Articles

Repeated stereotactic body radiotherapy (SBRT) in a patient presenting with oligometastatic prostate cancer while treated with anti-androgens: a case report

BJMO - volume 15, issue 6, october 2021

S. Allaert , M. Bangia , K. Rans MD, C. Berghen MD, S. Joniau MD, PhD, G. Devos MD, H. Dumez MD, PhD, S. Jentjens MD, PhD, G. De Meerleer MD, PhD

SUMMARY

This case report of an 80-year-old patient, who presented with up to six manifestations of oligorecurrent prostate cancer (PCa) over a time period of nine years, shows that repeated treatment with metastasis directed therapy (MDT) in this setting is feasible and nearly atoxic.

(BELG J MED ONCOL 2021;15(6):325-30)

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Appropriateness of treatment options in patients with metastatic castrationresistant prostate cancer with a focus on radium-223: outcomes of a Belgian multidisciplinary Consensus Meeting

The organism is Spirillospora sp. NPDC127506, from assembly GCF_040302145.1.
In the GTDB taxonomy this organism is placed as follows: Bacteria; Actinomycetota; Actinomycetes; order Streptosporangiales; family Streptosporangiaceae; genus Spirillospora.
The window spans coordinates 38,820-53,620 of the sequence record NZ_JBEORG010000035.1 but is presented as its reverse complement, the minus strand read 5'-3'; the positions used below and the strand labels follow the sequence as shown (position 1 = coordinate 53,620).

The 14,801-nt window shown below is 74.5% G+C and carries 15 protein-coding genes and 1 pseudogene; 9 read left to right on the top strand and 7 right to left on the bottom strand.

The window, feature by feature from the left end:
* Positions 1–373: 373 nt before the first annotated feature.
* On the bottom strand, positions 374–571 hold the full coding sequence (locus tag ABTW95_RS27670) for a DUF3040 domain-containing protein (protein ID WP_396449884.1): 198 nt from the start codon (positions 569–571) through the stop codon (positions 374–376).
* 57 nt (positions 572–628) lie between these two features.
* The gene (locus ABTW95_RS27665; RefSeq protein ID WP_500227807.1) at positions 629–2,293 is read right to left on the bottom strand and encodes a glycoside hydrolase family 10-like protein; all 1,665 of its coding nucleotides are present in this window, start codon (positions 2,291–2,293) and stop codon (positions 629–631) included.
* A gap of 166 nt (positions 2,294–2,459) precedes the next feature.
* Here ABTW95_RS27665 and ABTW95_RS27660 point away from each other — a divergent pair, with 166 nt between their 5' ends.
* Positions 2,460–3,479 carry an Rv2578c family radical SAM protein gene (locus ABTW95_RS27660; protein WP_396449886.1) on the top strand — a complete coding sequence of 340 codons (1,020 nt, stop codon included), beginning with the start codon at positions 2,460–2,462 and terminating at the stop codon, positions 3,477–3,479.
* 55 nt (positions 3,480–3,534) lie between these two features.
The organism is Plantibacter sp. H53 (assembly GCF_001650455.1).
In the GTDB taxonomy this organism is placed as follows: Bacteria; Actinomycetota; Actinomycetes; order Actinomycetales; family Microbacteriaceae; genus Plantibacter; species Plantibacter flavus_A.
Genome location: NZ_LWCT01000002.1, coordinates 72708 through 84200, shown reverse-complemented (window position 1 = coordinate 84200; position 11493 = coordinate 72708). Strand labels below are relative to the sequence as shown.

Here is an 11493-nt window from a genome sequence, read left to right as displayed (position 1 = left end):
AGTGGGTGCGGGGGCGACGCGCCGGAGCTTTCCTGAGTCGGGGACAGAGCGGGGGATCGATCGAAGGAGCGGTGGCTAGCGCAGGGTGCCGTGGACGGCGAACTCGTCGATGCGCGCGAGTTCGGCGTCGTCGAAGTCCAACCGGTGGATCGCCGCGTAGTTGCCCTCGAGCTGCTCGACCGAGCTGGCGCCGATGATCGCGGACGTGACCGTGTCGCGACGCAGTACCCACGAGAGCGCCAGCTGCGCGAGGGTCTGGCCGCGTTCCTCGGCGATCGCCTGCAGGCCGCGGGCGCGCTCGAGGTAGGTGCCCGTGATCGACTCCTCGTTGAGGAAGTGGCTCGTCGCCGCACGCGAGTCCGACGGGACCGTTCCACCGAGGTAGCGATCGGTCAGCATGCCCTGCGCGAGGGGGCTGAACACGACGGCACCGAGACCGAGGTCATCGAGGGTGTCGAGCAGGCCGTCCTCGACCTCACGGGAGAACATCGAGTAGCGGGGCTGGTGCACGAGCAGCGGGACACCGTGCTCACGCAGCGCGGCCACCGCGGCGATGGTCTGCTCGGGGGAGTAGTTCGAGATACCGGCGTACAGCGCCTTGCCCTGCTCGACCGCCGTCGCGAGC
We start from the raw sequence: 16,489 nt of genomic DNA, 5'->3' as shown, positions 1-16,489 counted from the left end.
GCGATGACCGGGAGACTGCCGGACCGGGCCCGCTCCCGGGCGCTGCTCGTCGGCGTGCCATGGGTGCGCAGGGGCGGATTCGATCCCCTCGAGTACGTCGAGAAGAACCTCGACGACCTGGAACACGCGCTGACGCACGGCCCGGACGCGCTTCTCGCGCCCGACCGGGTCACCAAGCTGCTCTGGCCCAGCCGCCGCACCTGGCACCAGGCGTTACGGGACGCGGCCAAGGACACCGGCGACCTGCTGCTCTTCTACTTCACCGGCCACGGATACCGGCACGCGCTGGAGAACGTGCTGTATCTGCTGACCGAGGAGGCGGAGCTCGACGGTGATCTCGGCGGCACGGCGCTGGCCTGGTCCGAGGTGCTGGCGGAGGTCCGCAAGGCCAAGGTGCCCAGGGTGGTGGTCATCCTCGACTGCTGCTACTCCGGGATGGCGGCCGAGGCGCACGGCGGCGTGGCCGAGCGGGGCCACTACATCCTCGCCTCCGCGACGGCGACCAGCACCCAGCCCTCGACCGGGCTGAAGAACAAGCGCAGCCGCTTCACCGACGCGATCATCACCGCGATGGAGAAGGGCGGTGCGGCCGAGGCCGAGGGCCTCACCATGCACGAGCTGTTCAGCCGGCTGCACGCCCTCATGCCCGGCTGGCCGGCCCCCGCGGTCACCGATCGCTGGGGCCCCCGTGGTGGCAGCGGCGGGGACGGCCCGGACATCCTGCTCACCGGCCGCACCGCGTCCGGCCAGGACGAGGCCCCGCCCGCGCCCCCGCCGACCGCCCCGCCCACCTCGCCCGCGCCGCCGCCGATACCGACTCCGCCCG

BJMO - volume 13, issue 6, october 2019

P. Ost MD, PhD, D. Schrijvers MD, PhD, L. Duck MD, M. Gizzi MD, K. Goffin MD, PhD, S. Joniau MD, PhD, S. Rottey MD, PhD, T. Roumeguère MD, PhD, E. Seront MD, PhD, N. Withofs MD, PhD, B. Tombal MD, PhD

SUMMARY

The treatment landscape for metastatic castration-resistant prostate cancer (mCRPC) has changed dramatically with the approval of a variety of therapeutic agents including abiraterone acetate, cabazitaxel, docetaxel, enzalutamide and radium-223 dichloride and the introduction of docetaxel and abiraterone acetate in combination with androgen deprivation therapy in newly diagnosed metastatic prostate cancer. Evidence on the optimal sequence of these therapies is scarce. In practice, the most appropriate treatment (sequence) depends on patient and disease characteristics. This article summarises the recommendations of a multidisciplinary group of Belgian experts in sequencing treatments for patients with mCRPC, with a focus on radium-223 dichloride.

(BELG J MED ONCOL 2019;13(6): 240–250)

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Multimodality treatment for high-risk prostate cancer: New perspectives

BJMO - volume 12, issue 3, may 2018